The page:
The Wave Energy Converter Software Simulator (WEC-Sim) is an open-source software consisting of Simulink library blocks and MATLAB scripts that facilitate rapid model construction, simulation, and analysis of a wide range of offshore devices. A collaborative effort since 2014 between the National Renewable Energy Laboratory and Sandia National Laboratories, the WEC-Sim v5.0 release represents a substantial update that widely enhances the capabilities and overhauls the code structure in addition to updated documentation, bug-fixes, and clean-up.
Since the release of WEC-Sim v1.0 in December 2014, WEC-Sim has become a popular tool for WEC numerical modeling for many different device types—and even for some non-wave energy applications. Furthermore, a literature review found over 125 publications featuring WEC-Sim between 2013 and 2022. Early WEC-Sim publications were led by the code developers NREL and SNL, but in recent years there has been strong growth in external conference and journal articles. WEC-Sim’s impact on the wave energy community was recently highlighted with an R&D 100 award.
The following sections describe the v5.0 updates in greater detail:
Most significantly, code refactoring was performed to simplify and homogenize function/variable naming conventions, remove duplicate methods, and streamline future development and troubleshooting by simplifying execution pathways. As a result of this significant revision, affecting nearly all supporting libraries and scripts, many models developed in V5.0 will not be backwards compatible with older WEC-Sim versions. Detailed documentation and an automatic code update utility are available on the WEC-Sim GitHub.
Many WECs rely on a flexible tether or cable (i.e., a coupler that can only transmit a tensile force) connecting two hydrodynamically active bodies. This is a distinct implementation from the body-to-seabed mooring problem already supported. A basic cable library, documentation, and examples have been added to facilitate modeling this type of device. This implementation is sufficient to resolve the resultant cable-exerted forces on and associated dynamics of the coupled bodies but does not resolve the motions of the cable itself.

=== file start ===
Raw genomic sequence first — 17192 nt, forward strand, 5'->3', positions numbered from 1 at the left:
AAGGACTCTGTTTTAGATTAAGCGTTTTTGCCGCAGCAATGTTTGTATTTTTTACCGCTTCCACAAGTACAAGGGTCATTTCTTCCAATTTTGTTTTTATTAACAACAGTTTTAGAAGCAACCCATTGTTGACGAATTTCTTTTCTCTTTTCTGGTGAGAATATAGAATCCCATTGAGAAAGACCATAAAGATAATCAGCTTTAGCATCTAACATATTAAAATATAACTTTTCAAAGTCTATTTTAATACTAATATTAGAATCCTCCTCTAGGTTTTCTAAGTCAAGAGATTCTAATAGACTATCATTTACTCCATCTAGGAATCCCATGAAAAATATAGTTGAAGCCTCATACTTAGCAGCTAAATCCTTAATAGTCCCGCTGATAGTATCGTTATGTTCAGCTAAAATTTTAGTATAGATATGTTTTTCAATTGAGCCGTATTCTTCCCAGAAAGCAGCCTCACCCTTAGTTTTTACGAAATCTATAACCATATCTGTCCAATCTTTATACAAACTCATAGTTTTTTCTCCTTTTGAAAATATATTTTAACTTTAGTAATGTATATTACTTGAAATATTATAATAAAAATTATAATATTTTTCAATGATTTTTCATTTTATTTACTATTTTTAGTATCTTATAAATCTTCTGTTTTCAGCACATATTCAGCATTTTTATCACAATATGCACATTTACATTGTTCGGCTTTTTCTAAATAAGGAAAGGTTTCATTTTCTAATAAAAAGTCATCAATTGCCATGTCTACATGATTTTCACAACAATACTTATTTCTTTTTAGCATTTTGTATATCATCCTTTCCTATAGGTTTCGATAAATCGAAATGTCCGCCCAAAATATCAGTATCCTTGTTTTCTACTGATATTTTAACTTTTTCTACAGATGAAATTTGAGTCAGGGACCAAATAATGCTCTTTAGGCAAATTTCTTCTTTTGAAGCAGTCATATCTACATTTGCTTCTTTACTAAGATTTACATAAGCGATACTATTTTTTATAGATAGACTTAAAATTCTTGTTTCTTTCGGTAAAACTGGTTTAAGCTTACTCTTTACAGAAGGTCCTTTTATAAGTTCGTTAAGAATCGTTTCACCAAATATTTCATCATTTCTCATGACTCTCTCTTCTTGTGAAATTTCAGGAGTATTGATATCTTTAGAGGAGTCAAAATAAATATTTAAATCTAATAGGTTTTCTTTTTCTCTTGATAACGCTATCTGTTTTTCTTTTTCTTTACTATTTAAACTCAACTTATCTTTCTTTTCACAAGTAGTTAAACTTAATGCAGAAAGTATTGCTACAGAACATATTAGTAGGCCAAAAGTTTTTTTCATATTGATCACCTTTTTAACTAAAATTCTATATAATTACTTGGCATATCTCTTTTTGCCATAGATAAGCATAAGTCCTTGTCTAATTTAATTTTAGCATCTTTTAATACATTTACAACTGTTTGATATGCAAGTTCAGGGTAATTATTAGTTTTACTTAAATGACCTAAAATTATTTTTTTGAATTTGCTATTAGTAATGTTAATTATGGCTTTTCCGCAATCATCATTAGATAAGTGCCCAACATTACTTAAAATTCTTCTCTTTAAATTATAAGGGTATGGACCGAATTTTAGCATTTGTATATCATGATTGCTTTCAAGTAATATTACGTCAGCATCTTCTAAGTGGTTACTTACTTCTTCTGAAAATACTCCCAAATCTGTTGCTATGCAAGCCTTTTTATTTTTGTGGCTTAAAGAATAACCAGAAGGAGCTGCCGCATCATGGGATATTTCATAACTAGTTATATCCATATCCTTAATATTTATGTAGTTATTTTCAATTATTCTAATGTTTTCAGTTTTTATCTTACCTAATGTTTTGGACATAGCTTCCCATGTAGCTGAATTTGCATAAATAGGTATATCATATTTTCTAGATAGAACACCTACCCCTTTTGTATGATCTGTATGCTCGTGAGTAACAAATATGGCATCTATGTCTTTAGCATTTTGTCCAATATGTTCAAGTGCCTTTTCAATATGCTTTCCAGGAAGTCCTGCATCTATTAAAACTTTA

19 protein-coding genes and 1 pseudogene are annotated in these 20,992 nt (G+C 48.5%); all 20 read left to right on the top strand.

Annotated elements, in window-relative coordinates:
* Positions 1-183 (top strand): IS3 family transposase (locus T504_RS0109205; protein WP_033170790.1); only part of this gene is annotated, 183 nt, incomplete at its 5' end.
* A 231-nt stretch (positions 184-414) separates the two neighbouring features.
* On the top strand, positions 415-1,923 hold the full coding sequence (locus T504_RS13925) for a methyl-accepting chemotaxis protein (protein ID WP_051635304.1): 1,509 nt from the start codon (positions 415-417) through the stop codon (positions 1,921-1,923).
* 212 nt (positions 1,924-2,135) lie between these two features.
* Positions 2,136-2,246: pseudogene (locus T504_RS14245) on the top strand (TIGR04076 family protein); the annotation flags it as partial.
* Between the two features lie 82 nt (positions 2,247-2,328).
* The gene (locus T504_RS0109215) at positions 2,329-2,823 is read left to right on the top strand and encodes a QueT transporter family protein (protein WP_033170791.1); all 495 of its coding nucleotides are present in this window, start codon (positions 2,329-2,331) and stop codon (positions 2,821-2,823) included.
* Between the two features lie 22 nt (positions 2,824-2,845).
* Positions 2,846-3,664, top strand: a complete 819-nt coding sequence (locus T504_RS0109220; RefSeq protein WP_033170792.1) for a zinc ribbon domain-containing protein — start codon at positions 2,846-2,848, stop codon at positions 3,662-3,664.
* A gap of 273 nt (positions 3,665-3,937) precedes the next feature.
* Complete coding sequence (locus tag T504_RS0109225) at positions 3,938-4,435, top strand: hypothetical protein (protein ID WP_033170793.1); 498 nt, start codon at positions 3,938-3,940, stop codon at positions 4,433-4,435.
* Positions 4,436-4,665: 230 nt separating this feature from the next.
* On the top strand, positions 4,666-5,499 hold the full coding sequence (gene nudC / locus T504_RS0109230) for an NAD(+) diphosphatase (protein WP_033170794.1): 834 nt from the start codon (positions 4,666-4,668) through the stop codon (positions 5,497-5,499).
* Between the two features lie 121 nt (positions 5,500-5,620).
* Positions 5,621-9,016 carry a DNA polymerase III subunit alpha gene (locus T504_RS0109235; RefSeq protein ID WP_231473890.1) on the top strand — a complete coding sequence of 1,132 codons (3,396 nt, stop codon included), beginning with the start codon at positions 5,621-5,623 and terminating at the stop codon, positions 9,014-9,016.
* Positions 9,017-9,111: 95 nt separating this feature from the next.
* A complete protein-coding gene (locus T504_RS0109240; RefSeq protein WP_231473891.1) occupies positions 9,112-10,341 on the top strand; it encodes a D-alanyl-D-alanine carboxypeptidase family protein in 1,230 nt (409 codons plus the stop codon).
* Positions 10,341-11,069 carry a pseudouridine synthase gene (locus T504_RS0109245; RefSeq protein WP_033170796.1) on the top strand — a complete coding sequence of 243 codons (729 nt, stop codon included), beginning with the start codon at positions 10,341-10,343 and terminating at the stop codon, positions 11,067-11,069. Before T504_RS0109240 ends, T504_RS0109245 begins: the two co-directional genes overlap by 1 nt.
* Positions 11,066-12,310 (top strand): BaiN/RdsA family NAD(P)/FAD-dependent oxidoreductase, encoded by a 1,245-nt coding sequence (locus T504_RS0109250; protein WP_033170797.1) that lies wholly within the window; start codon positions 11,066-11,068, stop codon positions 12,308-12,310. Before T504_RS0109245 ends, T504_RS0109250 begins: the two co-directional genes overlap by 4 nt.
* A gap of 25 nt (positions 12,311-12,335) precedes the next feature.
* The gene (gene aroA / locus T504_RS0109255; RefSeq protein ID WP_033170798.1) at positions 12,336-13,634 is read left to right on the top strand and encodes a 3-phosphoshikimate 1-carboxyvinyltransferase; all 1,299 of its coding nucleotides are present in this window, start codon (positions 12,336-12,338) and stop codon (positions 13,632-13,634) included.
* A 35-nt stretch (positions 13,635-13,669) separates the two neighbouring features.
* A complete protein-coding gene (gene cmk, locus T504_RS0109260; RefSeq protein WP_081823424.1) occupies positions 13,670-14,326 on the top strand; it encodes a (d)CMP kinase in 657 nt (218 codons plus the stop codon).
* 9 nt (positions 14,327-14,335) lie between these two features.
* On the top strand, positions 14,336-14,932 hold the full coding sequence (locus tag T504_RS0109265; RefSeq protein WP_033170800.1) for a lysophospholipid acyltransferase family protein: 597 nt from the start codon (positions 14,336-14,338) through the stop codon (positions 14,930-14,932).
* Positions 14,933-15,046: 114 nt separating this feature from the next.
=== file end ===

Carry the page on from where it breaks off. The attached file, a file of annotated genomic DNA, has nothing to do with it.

Simulation and control of a WEC Power-Take-Off (PTO) has been enhanced with a substantially expanded PTO-Sim library. This emulates commonly used functions of some other Simscape libraries, like Electrical, Hydraulics, and Driveline, but does not require them. Utilizing PTO-Sim blocks in a WEC-Sim model has been streamlined. Controllers can be specified using the user-defined actuation blocks to interface these PTO-Sim blocks with a WEC-Sim model.
As meshing and Boundary Element Method (BEM) tools continue to expand, v5.0 includes new AQWA examples, accepts binary STL files, and improves tools to work with Capytaine outputs. Additionally, free-surface visualization is now available within the Simscape Explorer window: it is no longer necessary to export results to Paraview to generate a free surface visualization.
This work is supported by the U.S. Department of Energy’s Office of Energy Efficiency and Renewable Energy (EERE) through the Water Power Technologies Office (WPTO).